11/11/2004 12:00AM

Jockey mess sets up overlay winners


LOUISVILLE, Ky. - You've no doubt heard the clich? that there are no sure things in racing, which is wrong. When jockeys and track management feud - as Churchill Downs and 14 riders have done this week during a boycott-lockout caused by a disagreement over insurance coverage for jockeys - most everyone is a sure-bet loser.

Management loses a public relations battle. Jockeys lose income. And fans lose their minds.

But what is bad for passionate fans of the sport might not necessarily be bad for bettors. A gutted jockey colony at Churchill Downs has left the betting public somewhat out of sorts, setting up some overlaid winners.

Based on the early trends of Wednesday and Thursday, it seems the public is jumping all over horses ridden by the established riders still participating at Churchill Downs. That stands to reason. If given the option of betting a horse ridden by Pat Day, Rodney Trader, or Shelly Orm, the public is going to pound the Day-ridden horse.

While I expect such established Churchill riders as Day, Brice Blanc, and Larry Melancon to win more than their customary share of races, my guess is that their mounts will be no more profitable now than they were before the boycott by other riders took place. They will be expected to win more often by the public.

By contrast, overlaid prices can be found on horses being ridden by less recognized riders. In the first race Thursday, for example, Enjoythe Afternoon won at odds of 13-1 under Tammy Fox for trainer Dale Romans, who has won multiple training titles at Churchill.

The obvious downside to backing these little-used riders is that they have less experience, which may cause them to encounter trouble that a more experienced rider could avoid. In the race won by Enjoythe Afternoon, I bet fifth-place Ask Molly and jockey Kevin Krigger, who were ultimately trapped on the inside behind a dead-tired front-runner on the turn. Another horse, ninth-place Loves Badge, hit the rail in the stretch under Juan Molina Jr.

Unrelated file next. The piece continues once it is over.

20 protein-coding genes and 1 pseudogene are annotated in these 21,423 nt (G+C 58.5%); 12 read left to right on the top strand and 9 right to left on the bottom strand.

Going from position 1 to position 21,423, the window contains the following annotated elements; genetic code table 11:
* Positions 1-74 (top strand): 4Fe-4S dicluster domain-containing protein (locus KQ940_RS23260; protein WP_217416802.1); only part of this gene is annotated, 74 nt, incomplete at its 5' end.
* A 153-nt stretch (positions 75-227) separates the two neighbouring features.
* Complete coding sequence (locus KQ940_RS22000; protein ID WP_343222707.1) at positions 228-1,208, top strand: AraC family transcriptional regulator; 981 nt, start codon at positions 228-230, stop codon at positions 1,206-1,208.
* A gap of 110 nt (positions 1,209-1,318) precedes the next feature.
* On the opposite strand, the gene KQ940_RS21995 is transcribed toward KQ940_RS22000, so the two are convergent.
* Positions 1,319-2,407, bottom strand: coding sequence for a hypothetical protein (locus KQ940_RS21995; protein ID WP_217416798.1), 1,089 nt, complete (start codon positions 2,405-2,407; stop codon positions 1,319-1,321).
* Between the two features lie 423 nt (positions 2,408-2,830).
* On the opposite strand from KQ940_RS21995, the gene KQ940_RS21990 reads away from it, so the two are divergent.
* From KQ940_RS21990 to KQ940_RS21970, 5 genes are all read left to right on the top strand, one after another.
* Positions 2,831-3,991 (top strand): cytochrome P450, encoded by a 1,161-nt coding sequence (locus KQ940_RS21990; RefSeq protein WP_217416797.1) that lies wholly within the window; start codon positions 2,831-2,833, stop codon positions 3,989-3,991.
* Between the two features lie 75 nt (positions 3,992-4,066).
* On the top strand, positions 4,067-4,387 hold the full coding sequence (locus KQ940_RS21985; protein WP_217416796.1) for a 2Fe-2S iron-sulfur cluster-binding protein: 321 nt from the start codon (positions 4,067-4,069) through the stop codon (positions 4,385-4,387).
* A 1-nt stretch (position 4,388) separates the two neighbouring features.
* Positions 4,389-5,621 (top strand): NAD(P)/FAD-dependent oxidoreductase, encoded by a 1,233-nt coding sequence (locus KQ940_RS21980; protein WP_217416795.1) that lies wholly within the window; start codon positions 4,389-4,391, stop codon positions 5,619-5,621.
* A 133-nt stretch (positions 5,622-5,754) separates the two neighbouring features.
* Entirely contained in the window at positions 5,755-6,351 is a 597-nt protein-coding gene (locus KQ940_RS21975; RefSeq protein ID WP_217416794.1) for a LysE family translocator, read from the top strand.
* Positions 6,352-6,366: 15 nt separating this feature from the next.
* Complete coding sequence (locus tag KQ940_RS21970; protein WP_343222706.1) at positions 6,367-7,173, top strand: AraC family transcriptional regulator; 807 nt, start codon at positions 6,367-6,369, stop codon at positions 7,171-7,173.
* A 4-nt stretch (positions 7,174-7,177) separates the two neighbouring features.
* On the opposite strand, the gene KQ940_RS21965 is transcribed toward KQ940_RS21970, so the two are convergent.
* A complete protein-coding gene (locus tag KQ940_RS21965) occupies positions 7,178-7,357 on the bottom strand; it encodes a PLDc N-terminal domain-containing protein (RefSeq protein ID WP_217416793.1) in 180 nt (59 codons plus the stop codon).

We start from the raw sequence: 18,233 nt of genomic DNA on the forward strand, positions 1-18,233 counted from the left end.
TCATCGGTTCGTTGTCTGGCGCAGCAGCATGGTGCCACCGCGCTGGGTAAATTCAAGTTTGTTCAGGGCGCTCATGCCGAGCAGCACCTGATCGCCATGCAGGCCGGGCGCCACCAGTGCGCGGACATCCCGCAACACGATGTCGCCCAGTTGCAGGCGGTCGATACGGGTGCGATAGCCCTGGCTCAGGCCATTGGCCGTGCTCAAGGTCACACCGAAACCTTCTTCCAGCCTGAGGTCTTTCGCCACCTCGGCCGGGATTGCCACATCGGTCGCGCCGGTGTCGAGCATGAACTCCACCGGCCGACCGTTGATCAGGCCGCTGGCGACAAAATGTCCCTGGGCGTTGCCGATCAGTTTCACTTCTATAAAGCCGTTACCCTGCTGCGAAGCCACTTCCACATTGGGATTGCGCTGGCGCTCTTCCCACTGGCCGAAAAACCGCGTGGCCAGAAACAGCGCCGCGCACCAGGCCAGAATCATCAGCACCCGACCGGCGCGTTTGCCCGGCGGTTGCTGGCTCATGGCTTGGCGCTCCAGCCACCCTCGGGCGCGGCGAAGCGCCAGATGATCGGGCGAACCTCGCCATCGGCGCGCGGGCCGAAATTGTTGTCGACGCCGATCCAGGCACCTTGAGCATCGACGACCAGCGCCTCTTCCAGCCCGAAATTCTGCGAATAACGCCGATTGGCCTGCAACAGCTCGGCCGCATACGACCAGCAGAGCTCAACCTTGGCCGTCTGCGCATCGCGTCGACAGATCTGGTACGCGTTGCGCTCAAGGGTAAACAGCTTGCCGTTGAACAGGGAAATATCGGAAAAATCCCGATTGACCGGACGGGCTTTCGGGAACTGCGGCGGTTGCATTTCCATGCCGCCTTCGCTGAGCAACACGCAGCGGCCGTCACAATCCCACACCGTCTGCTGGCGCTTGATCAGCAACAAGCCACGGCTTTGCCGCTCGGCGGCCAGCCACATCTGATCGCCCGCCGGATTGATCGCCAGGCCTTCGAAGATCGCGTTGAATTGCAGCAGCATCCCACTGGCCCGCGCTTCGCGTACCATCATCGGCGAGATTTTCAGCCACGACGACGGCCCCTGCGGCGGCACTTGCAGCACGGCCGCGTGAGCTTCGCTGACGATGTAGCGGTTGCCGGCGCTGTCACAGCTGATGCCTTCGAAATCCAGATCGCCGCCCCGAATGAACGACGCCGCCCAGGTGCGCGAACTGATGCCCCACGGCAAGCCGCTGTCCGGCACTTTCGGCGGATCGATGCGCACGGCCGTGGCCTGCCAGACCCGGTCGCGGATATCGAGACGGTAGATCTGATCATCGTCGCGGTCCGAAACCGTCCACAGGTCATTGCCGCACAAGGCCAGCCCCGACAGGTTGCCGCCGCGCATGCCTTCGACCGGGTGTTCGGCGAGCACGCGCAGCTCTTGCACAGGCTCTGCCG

Such misfortune is troubling for gamblers, but playing these riders is a risk worth taking for those who are value shopping.

When the 14 barred jockeys eventually return to riding at other tracks, it wouldn't surprise me to see their business take a hit. Many trainers are angered by the jockeys' boycott, and the position it put them in with owners. One trainer told me he was afraid an owner would string him up by his toes upon learning that a no-name jockey was riding his horse.

Bejarano to miss Elzey in New York

One barred jockey leaving town is Rafael Bejarano, who beginning Saturday, will ride in New York. The national leader in wins, he will be expected to make a splash in New York.

As much as I respect Bejarano's ability, if he were a stock I'd sell my shares. He recently parted with agent Steve Elzey in the aftermath of the riding boycott, picking up a successful agent in Joe Ferrer for his move to New York.

As talented as Bejarano is, his dominance in Kentucky must be at least partially attributed to the association he had with Elzey. Such jockeys as Kris Prather, Willie Martinez, and Jason Lumpkins all had their best years in Kentucky when he was their agent. When they split, they made far less of an impact.

I doubt the Big Apple will be as kind to Bejarano as the Bluegrass state was. Time will tell, but his mounts there will likely be overbet off his reputation.

Fallon will hurt River Belle's price

Although neither Day or any of the other leading riders at Churchill will be riding River Belle in Saturday's featured Mrs. Revere Stakes, she figures to be overplayed. British jockey Kieren Fallon has been given the mount, and his presence will drive down the price.

As much as I wanted to come up with a filly ridden by some obscure jockey, I couldn't find a suitable runner with a little-used jockey in the Mrs. Revere. Black Rock Road, ridden by proven rider Brice Blanc, is my choice on the basis of her 3-for-3 record in Canada. She may be ready for the leap into graded company.

River Belle will take some beating, however. She held on to finish a close third in the Queen Elizabeth II Stakes last month at Keeneland.